Frequency-Dependent Polarizability

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chemphysstudent
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Frequency-Dependent Polarizability

Post by chemphysstudent » 25 Jul 2017, 18:21

I'm interested in calculating the frequency-dependent polarizability of a variety of atomic clusters, ranging from diatomic to polyatomic. To start with, I just want to calculate the polarizability of a single diatom. I see there is an example of this in the Dalton documentation, however it leaves me with several questions. First of all, which state is the polarizability that is calculated for? In general, my molecule will include fine and hyperfine structure, in which case there are many states within the ground electronic manifold. Will Dalton calculate the polarizability for every state? Or just the absolute ground state?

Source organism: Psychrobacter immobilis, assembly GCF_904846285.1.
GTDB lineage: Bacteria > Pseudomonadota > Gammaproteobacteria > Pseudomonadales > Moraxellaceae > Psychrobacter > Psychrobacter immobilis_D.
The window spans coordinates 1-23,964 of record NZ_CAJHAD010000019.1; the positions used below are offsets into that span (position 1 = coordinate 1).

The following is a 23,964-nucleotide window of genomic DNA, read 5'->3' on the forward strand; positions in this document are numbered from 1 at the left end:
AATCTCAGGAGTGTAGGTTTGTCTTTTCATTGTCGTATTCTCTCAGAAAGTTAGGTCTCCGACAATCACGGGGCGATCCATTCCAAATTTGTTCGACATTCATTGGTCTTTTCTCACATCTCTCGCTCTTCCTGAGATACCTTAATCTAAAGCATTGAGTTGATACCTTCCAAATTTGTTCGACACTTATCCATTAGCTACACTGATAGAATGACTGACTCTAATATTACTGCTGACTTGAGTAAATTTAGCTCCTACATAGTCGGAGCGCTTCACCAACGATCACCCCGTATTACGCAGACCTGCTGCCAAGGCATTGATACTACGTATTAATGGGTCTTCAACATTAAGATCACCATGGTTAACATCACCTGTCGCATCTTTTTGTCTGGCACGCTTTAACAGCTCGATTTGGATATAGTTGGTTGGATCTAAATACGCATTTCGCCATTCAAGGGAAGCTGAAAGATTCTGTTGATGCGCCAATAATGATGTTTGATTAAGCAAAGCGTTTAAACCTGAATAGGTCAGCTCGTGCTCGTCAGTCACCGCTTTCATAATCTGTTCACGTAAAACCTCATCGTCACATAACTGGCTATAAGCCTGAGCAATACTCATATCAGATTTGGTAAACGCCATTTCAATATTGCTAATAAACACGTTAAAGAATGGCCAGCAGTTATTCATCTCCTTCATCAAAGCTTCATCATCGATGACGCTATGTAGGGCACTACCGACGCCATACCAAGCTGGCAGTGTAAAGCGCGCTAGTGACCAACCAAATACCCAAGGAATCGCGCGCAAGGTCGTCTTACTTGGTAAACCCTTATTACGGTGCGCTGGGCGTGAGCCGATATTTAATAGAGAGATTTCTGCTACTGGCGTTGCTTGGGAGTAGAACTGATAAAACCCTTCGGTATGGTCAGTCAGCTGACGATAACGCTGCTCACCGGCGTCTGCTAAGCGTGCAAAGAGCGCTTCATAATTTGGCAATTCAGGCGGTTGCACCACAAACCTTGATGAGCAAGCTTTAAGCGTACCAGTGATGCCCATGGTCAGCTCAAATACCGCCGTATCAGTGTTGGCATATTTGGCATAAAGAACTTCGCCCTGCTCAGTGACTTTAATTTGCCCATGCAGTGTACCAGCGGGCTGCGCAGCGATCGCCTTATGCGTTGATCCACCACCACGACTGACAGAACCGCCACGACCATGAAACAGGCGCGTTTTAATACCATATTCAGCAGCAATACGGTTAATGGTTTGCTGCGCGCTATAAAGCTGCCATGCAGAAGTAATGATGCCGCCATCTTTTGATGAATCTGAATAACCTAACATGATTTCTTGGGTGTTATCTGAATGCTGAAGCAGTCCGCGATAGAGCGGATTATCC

kennethruud
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Re: Frequency-Dependent Polarizability

Post by kennethruud » 06 Aug 2017, 14:51

Hi!

I somewhat belated answer, but hopefully nevertheless of some use. By default, Dalton will calculate the polarizability for lowest state of the given spin and spatial symmetry. For molecules with high symmetry, and using MCSCF wave functions to change spin symmetry, quite a few states can determined in this manner.

The polarizability of excited electronic states can be determined in Dalton either by optimizing the given state explicitly using MCSCF wave functions, or as the double residue of the cubic response function. In the latter case, only excited states of the same spin symmetry as the reference wave function can be calculated, but allows you for instance to use DFT. Note, however, that polarizabilities with HF/DFT in Dalton only can be done for closed-shell reference states (or possibly a restricted high-spin open-shell reference state).

You mention hyperfine interactions, and thus I wonder if you mean specific rotational states for the molecules/clusters. Dalton will only calculate polarizabilities for different electronic states, and if you also want to calculate polarizabilities for specific vibrational or rotational states, tools beyond Dalton will be needed. There will of course then also be additional vibrational and rotational polarizabilities that need to be considered.


Best regards,

Kenneth

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